In the 1960’s, fabric widths expanded to the 44- to 45 inches we have today.  Also, please note these are generally American manufacturer widths.  European and Asian widths can be slightly less.

The dying process is another item which should be carefully looked at.  I realize some dyes in antique fabric will alter over time (and we will look at those later), but there are some general differences between 21st century dye processes and those used in older fabrics.  If a seller is claiming a piece of material is antique, the first action to take is flip the fabric over to the wrong side or ask to see a picture of the back of the fabric.  If the color saturated to the wrong side of the fabric (meaning the wrong side of the fabric is nearly identical to the front), chances are the cloth is authentic.  This is especially true of indigo fabric.  Reproduction fabric tends to have a definite right and wrong side and the difference is easily seen. 

Printing techniques may also give you another clue to determine if the fabric is authentic or a reproduction.  Older printing methods only allowed for printing one color at a time on the fabric, and often these colors didn’t line up perfectly, so you’ll find dyes “outside the lines.”  Today’s printing techniques are nearly flawless, so these errors in printing aren’t generally present. 

The last characteristic which should be taken into consideration are particular colors.  Broadly, there are three colors that should be closely examined.  In some instances, these colors do not exist in our palettes at all today.  In other cases, they exist, but because we may not use the same chemicals in the dye vats (primarily because we discovered they’re poisonous or just plain nasty), the colors in reproduction fabric may be just a tad different.  Specifically, these colors are turkey red, indigo, and some greens.  Let’s take a quick look at each.

Turkey Red – This name doesn’t describe the color so much as it does the process need to produce the red cloth.  Cloth manufacturers wanted a true red color and through a series of trial and error, the country Turkey (Levant Region) developed a process.  The reason fabric producers can no longer produce a “true” Turkey Red is because none of them would go through the process to have true Turkey Red fabric.  The process is arduous and well…gross.  After you read what goes into it, you’ll understand why modern cloth makers are happy to settle for close.  It begins with the root of the rubia plant – also known as madder – for the dye. 

Madder Plant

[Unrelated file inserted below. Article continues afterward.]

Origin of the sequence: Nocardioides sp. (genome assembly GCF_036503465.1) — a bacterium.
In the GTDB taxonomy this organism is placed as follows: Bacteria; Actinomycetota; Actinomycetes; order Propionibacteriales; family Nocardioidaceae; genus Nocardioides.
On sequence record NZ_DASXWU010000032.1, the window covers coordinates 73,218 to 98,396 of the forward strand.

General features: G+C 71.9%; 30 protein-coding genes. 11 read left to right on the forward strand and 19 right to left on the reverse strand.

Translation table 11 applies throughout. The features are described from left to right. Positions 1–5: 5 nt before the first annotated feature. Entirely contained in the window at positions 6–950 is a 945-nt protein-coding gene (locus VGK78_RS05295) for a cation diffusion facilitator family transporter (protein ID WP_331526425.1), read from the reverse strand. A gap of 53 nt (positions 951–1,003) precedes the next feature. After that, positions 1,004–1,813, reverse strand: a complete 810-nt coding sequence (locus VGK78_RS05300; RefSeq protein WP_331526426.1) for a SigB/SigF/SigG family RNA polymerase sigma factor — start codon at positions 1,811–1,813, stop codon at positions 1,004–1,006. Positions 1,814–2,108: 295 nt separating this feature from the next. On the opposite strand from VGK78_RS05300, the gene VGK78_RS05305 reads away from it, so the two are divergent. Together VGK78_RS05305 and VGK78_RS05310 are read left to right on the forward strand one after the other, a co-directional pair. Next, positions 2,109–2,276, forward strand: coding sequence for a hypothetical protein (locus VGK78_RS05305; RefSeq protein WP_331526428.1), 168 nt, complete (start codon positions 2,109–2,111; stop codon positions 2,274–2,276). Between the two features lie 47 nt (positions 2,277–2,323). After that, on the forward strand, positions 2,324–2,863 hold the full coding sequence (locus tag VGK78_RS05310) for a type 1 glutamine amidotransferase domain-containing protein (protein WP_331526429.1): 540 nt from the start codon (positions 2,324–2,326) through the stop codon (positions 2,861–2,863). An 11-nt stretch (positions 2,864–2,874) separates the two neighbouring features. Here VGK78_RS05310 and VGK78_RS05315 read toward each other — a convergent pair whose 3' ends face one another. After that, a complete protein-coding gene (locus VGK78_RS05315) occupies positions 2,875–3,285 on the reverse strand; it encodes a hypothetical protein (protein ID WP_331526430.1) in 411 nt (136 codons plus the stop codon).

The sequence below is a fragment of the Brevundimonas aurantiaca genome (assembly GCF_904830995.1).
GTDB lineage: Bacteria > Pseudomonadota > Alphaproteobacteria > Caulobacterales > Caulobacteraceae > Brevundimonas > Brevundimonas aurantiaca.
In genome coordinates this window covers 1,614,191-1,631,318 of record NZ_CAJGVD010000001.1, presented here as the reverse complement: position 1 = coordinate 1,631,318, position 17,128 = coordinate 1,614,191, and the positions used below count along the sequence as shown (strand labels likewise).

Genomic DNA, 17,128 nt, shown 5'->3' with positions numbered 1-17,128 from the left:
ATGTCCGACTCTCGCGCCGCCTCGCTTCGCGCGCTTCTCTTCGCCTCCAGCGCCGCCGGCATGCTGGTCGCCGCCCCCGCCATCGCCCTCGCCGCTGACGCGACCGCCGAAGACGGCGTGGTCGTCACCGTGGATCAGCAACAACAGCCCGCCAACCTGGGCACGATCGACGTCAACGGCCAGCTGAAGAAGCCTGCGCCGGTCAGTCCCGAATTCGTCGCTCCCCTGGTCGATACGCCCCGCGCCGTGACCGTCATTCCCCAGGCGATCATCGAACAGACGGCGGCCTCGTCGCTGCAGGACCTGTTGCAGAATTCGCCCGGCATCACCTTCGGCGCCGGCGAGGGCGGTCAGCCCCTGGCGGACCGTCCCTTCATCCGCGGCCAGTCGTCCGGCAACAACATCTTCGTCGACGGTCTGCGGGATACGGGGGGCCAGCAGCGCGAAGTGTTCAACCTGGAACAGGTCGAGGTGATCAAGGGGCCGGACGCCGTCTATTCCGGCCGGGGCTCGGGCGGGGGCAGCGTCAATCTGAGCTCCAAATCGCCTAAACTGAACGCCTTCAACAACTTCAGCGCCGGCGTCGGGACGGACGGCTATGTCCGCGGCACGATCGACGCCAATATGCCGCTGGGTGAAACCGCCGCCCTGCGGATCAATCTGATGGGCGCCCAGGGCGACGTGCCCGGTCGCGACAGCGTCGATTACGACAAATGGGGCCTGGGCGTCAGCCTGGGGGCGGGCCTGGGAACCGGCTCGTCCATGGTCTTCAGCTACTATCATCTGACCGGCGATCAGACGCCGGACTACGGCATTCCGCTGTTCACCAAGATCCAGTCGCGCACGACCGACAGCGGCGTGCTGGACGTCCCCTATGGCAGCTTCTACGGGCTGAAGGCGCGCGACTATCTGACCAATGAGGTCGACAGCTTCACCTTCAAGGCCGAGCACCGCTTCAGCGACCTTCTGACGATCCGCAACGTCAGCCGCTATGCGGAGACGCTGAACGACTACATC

1. Boil cotton in lye of Barilla or wood ash

2. Wash and dry

3. Steep in a liquor of Barilla ash or soda plus sheep’s dung and olive oil

4. Rinse, let stand 12 hours, dry

5. Repeat steps 3 and 4 three times.

6. Steep in a fresh liquor of Barilla ash or soda, sheep’s dung, olive oil and white argol (potassium tartrate).

7. Rinse and dry

8. Repeat steps 6 and 7 three times.

9. Treat with gall nut solution

10. Wash and dry

11. Repeat steps 9 and 10 once.

12. Treat with a solution of alum, or alum mixed with ashes and Saccharum Saturni (lead acetate).

13. Dry, wash, dry.

14. Madder once or twice with Turkey madder to which a little sheep’s blood is added.

15. Wash

16. Boil in a lye made of soda ash or the dung liquor

17. Wash and dry.

I know Halloween is long gone, but somehow, I feel if you threw in Eye of Newt and Toe of Frog, no one in the dye house would be surprised.

 Anyway, the red in this quilt is a true Turkey Red…

And this is about as close as manufacturers can get to it today.

It is necessary to note that as fabric manufacturers moved away from the traditional method of producing Turkey Red fabric, they employed synthetic dyes, which turned out to be fugitive.  The term fugitive in the quilt world means the original color produced by the dying methods eventually fades into an entirely different color.  With the early synthetic Turkey Red dyes, the fabric faded into pinks, as you can see in this quilt.

The stars made from “real” Turkey Red fabric are still nice and red.  The ones made from the synthetic fugitive dye have faded into a light pink.

So, could you possibly find actual, true Turkey Red fabric from an antique dealer? Perhaps.  However, I would definitely compare the antique red fabric to a swatch of modern Turkey Red.  And if the fabric has been folded, I would carefully search the fold lines for any fugitive dyes – the early synthetic Turkey Reds can fade at the fold lines or in places where the fabric has been exposed to sunlight.


For a lot of antique quilt enthusiasts, when the color green is thrown out, their minds immediately think about the color called Poison Green.  We will talk about this green in a bit, but for right now, I want to give an overall description of the greens used in old quilts.